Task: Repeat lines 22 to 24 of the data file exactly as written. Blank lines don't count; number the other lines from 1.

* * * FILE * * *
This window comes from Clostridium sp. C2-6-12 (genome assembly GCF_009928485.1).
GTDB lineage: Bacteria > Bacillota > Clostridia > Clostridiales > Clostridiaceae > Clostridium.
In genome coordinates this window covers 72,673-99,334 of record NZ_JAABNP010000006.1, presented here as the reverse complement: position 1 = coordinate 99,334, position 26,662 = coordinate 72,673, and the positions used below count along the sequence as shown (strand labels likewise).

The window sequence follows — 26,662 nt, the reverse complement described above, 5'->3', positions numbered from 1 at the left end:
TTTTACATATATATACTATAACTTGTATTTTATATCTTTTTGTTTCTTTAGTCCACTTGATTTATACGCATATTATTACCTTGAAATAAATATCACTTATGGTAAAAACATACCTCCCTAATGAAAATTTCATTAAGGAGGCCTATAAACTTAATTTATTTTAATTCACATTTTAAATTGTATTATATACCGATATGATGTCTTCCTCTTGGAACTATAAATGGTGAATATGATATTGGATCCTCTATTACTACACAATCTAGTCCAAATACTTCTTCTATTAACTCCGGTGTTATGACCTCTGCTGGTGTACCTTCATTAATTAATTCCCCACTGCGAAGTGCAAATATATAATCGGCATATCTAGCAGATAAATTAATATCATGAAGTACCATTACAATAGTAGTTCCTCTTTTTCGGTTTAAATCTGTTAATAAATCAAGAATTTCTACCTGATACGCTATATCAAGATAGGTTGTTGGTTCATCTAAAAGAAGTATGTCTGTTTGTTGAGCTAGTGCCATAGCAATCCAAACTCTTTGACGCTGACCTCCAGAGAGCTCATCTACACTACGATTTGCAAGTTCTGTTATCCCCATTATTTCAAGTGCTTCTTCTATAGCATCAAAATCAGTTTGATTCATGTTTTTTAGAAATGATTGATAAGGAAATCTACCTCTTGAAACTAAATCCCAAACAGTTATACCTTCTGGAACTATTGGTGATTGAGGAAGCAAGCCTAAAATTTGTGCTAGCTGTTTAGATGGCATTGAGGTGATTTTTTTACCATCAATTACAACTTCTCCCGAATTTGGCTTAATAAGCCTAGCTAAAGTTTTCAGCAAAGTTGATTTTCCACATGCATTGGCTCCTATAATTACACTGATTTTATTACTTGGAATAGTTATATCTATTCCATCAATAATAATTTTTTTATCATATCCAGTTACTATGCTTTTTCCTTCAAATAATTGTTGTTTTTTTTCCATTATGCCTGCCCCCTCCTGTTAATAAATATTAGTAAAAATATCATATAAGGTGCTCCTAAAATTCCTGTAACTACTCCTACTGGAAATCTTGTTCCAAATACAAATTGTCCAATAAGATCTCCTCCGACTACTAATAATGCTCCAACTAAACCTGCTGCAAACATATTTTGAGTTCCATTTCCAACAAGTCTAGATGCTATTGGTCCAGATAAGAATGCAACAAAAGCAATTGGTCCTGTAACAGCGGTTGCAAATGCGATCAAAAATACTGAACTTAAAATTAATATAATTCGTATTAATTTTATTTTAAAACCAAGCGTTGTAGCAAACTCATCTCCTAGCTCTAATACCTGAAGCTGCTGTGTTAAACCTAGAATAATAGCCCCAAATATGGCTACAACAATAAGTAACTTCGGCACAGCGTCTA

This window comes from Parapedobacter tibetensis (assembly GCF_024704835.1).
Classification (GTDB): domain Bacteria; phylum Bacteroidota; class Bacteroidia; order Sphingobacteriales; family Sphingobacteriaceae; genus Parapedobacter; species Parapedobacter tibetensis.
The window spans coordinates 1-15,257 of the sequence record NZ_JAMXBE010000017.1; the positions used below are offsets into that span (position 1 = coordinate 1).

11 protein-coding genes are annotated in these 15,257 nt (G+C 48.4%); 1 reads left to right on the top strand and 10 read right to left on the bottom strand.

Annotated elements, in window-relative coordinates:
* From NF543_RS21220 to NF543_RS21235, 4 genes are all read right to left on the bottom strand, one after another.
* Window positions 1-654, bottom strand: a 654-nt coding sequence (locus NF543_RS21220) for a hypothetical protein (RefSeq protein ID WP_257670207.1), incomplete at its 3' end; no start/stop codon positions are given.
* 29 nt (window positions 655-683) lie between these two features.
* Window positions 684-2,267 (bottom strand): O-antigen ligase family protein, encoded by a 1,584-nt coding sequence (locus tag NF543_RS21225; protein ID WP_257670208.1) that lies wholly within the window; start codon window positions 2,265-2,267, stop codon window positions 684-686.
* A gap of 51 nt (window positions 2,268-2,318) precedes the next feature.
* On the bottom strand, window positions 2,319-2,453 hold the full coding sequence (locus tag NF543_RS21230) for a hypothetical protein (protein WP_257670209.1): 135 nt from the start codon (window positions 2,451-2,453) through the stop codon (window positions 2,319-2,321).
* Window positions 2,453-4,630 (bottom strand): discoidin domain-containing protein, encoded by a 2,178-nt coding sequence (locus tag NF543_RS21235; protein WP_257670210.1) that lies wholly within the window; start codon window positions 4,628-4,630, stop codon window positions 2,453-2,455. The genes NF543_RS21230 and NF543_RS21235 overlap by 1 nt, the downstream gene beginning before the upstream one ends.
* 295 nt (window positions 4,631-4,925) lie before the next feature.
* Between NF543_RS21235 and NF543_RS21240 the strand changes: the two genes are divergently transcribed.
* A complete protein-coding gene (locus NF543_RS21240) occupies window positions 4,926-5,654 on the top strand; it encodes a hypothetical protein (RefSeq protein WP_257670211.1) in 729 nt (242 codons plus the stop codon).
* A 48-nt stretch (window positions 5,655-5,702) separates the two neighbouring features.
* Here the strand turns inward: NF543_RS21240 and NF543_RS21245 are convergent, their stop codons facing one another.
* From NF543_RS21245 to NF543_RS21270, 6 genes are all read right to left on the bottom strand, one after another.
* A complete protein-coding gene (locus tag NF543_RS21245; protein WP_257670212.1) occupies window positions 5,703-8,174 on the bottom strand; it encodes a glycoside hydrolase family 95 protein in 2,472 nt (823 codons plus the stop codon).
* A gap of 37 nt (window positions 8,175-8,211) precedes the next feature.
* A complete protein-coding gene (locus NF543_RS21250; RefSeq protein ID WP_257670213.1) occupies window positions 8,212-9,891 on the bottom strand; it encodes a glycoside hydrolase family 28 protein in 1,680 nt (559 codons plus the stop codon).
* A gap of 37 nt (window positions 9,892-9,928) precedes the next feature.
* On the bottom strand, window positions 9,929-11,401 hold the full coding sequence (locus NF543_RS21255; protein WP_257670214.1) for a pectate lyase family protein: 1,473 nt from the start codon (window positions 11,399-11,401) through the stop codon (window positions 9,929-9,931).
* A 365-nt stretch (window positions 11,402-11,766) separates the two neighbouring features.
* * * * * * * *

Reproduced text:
* Here the strand turns inward: NF543_RS21240 and NF543_RS21245 are convergent, their stop codons facing one another.
* From NF543_RS21245 to NF543_RS21270, 6 genes are all read right to left on the bottom strand, one after another.
* A complete protein-coding gene (locus tag NF543_RS21245; protein WP_257670212.1) occupies window positions 5,703-8,174 on the bottom strand; it encodes a glycoside hydrolase family 95 protein in 2,472 nt (823 codons plus the stop codon).